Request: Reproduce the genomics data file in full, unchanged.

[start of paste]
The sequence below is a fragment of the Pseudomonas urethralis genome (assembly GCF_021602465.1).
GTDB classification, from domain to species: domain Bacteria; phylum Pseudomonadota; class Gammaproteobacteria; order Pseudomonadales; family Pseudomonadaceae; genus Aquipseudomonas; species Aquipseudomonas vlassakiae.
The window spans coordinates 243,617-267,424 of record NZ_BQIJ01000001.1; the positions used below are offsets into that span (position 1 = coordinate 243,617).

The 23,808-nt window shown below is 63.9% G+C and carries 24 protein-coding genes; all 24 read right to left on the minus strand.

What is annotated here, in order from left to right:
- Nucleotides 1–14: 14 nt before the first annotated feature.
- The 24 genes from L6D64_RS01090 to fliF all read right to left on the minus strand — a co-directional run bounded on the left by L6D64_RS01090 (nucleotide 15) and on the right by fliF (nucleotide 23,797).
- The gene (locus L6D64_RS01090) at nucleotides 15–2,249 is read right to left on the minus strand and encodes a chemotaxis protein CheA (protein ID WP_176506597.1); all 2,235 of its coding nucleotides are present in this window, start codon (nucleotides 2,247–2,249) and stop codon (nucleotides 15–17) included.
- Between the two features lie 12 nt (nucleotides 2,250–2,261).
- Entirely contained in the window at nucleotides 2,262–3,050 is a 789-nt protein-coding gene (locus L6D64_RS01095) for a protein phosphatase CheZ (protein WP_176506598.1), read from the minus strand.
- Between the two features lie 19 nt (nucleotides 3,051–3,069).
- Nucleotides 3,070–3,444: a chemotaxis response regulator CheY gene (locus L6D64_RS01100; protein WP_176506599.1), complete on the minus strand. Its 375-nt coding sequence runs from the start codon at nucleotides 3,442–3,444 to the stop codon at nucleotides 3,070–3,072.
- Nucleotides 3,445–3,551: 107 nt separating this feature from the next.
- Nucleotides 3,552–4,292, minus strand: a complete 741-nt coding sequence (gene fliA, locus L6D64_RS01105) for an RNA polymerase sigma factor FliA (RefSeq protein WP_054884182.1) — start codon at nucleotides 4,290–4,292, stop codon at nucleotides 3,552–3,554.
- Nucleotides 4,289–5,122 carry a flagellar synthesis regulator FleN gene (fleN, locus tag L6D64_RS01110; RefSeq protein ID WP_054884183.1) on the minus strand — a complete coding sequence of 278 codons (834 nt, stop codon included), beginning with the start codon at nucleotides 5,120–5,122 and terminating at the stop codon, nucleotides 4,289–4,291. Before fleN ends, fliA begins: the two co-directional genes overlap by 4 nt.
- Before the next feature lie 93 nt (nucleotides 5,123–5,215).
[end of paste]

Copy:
The sequence below is a fragment of the Pseudomonas urethralis genome (assembly GCF_021602465.1).
GTDB classification, from domain to species: domain Bacteria; phylum Pseudomonadota; class Gammaproteobacteria; order Pseudomonadales; family Pseudomonadaceae; genus Aquipseudomonas; species Aquipseudomonas vlassakiae.
The window spans coordinates 243,617-267,424 of record NZ_BQIJ01000001.1; the positions used below are offsets into that span (position 1 = coordinate 243,617).

The 23,808-nt window shown below is 63.9% G+C and carries 24 protein-coding genes; all 24 read right to left on the minus strand.

What is annotated here, in order from left to right:
- Nucleotides 1–14: 14 nt before the first annotated feature.
- The 24 genes from L6D64_RS01090 to fliF all read right to left on the minus strand — a co-directional run bounded on the left by L6D64_RS01090 (nucleotide 15) and on the right by fliF (nucleotide 23,797).
- The gene (locus L6D64_RS01090) at nucleotides 15–2,249 is read right to left on the minus strand and encodes a chemotaxis protein CheA (protein ID WP_176506597.1); all 2,235 of its coding nucleotides are present in this window, start codon (nucleotides 2,247–2,249) and stop codon (nucleotides 15–17) included.
- Between the two features lie 12 nt (nucleotides 2,250–2,261).
- Entirely contained in the window at nucleotides 2,262–3,050 is a 789-nt protein-coding gene (locus L6D64_RS01095) for a protein phosphatase CheZ (protein WP_176506598.1), read from the minus strand.
- Between the two features lie 19 nt (nucleotides 3,051–3,069).
- Nucleotides 3,070–3,444: a chemotaxis response regulator CheY gene (locus L6D64_RS01100; protein WP_176506599.1), complete on the minus strand. Its 375-nt coding sequence runs from the start codon at nucleotides 3,442–3,444 to the stop codon at nucleotides 3,070–3,072.
- Nucleotides 3,445–3,551: 107 nt separating this feature from the next.
- Nucleotides 3,552–4,292, minus strand: a complete 741-nt coding sequence (gene fliA, locus L6D64_RS01105) for an RNA polymerase sigma factor FliA (RefSeq protein WP_054884182.1) — start codon at nucleotides 4,290–4,292, stop codon at nucleotides 3,552–3,554.
- Nucleotides 4,289–5,122 carry a flagellar synthesis regulator FleN gene (fleN, locus tag L6D64_RS01110; RefSeq protein ID WP_054884183.1) on the minus strand — a complete coding sequence of 278 codons (834 nt, stop codon included), beginning with the start codon at nucleotides 5,120–5,122 and terminating at the stop codon, nucleotides 4,289–4,291. Before fleN ends, fliA begins: the two co-directional genes overlap by 4 nt.
- Before the next feature lie 93 nt (nucleotides 5,123–5,215).